In November 2006 Novell and Microsoft singed and announced a collaboration agreement between them, which took the Linux world by surprise. Novell is the owner and producer of SUSE Linux which it acquired in 2003.
Novell is also the owner of the UNIX and UnixWare copyrights, which was recently confirmed by a US court, which in itself is a welcome victory, because of SCO’s threat to the Linux community based upon allegations of copyright infringement of UNIX. SCO claimed that Linux is an unauthorized derivative of UNIX and sued IBM and Novell over copyright claims. And then there were speculations, that Microsoft helped SCO in its effort against Linux. But since SCO doesn’t own UNIX after all, the threat is now nothing more than hot air. Perhaps, Microsoft realized that SCO is going to lose and it was them, which suddenly needed protection from Novell, hence the collaboration agreement with Novell. But that deal includes also a patent cooperation agreement, where Novell and Microsoft each promised not to sue the other’s customers for patent infringement.
But ever since that deal, Microsoft hasn’t stopped claiming that Linux violates their own patents, something Novell vehemently denies. Like as if Microsoft is directly spreading the uncertainty from now on, instead of SCO as a proxy. Microsoft’s CEO Steve Ballmer claimed that they made the deal with Novell, because Linux uses their intellectual property. And Novell’s CEO Ron Hovsepian responded that the agreement with Microsoft in no way acknowledges that Linux infringes upon any Microsoft intellectual property. And so forth…
In this new reality, which left all other Linux vendors high and dry - for them the threats from Microsoft are real. They were not included in the patent protection deal cut with Microsoft, leaving them vulnerable. Never mind the fact that Microsoft hasn’t proved any patent violation in court and many simply dismissed their claims. But the temporary damage of such threats against users and vendors of the Linux operating system alike, are real. Should Microsoft decide to sue for example Red Hat or its customers, it’s questionable if Red Hat could overcome the difficulties of such an attack, even as the number one Linux vendor.
At about the same time of the friendship announcement between Novell and Microsoft, Oracle announced its Unbreakable Linux, a distribution build from Red Hat source code. Unbreakable Linux is actually a support program, but Oracle effectively produces and distributes a RHEL clone, the very same way StartCom does with StartCom Enterprise Linux.
This move was not less surprising to the Linux folks and left many scratching their heads (including me). Oracle supported their databases and other products for a long time on Red Hat Linux operating systems. It seemed that there was a longstanding partnership between this two companies and somehow it didn’t made sense, that Oracle wanted to compete with Red Hat - by using the source code distributed by Red Hat of all things. The support fees Oracle charges* for its Linux program are touted to be even cheaper than the ones from Red Hat, something which sounds even more ridiculous, considering the costs of the Oracle databases which run on top of the operating system. More than that, Oracle bothered to build their clone of Red Hat by themselves and some reported their early versions riddled with bugs, even so they could have grabbed one of the existing and working clones.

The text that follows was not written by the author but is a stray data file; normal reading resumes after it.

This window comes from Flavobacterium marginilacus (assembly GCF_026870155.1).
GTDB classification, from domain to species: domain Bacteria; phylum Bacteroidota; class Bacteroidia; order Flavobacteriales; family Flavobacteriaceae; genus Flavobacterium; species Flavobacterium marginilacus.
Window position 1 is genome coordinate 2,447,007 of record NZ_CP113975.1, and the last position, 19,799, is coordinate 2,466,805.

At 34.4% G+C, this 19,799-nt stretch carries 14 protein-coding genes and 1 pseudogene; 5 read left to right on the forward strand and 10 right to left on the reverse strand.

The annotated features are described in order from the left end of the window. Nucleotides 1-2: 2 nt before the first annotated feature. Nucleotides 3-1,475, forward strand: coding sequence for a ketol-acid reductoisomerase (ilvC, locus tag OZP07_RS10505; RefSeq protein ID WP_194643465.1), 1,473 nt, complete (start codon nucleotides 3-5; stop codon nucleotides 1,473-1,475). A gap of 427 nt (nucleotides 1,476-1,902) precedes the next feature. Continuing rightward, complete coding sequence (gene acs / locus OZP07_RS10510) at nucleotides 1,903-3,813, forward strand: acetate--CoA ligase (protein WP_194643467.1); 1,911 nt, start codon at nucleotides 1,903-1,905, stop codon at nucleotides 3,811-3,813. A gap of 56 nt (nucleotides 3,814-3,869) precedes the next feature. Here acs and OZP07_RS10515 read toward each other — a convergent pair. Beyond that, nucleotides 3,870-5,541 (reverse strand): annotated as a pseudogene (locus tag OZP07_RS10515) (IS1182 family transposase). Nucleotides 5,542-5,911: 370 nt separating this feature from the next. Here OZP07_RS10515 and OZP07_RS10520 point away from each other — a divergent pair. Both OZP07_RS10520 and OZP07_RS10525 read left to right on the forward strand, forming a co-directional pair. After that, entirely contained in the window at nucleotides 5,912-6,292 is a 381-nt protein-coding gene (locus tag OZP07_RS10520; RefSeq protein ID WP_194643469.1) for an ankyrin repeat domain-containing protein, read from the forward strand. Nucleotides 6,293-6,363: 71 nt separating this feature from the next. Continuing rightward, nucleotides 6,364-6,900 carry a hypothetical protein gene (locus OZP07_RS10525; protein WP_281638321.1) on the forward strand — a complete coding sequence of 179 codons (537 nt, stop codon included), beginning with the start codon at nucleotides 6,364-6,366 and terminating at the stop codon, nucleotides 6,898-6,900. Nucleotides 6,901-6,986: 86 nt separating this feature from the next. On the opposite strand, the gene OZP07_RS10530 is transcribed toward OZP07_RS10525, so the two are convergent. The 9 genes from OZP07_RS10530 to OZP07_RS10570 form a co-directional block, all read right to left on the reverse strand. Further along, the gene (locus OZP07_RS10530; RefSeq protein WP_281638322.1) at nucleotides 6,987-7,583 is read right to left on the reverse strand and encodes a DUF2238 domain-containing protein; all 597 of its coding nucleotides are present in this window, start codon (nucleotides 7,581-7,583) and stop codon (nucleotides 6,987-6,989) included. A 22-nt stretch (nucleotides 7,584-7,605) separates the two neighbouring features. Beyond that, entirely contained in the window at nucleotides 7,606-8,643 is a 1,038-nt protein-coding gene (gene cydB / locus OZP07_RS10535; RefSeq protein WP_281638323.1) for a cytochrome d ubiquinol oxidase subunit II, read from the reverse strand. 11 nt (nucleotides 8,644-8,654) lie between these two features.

Now with the SCO vs. Novell case coming to a close and with the continued threats spewed by Microsoft about patent violations against the Linux community after the Novell deal, I’m left wondering if it can be, that Red Hat and its partners got wind of the emerging deal between Novell and Microsoft, which after all took month to accomplish. Can it be, that Oracle scrambled to Red Hat’s help, by producing effectively the same product? Because if Microsoft would sue Red Hat, they would be suing also Oracle which distributes the very same product!? Or at least Oracle would have good reasons to defend Red Hat. Was this a warning sign to Microsoft? At least it would explain, why the database giant started its own RHEL clone…
Update 1: This opinion story seems to give some support to the Oracle connection with the confirmation of the legal threat from Microsoft after the SCO case.
Update 2: Oracle’s Larry Ellison, on his first visit to Israel last weekend, is flexing his muscles even more by statements like “Open source is not something to be feared” and “When Oracle will become the biggest software company depends on how fast Oracle grows, and how fast Microsoft shrinks”.
* Unbreakable Linux support as low as $99 per system per year compared to $10,206 per database per year.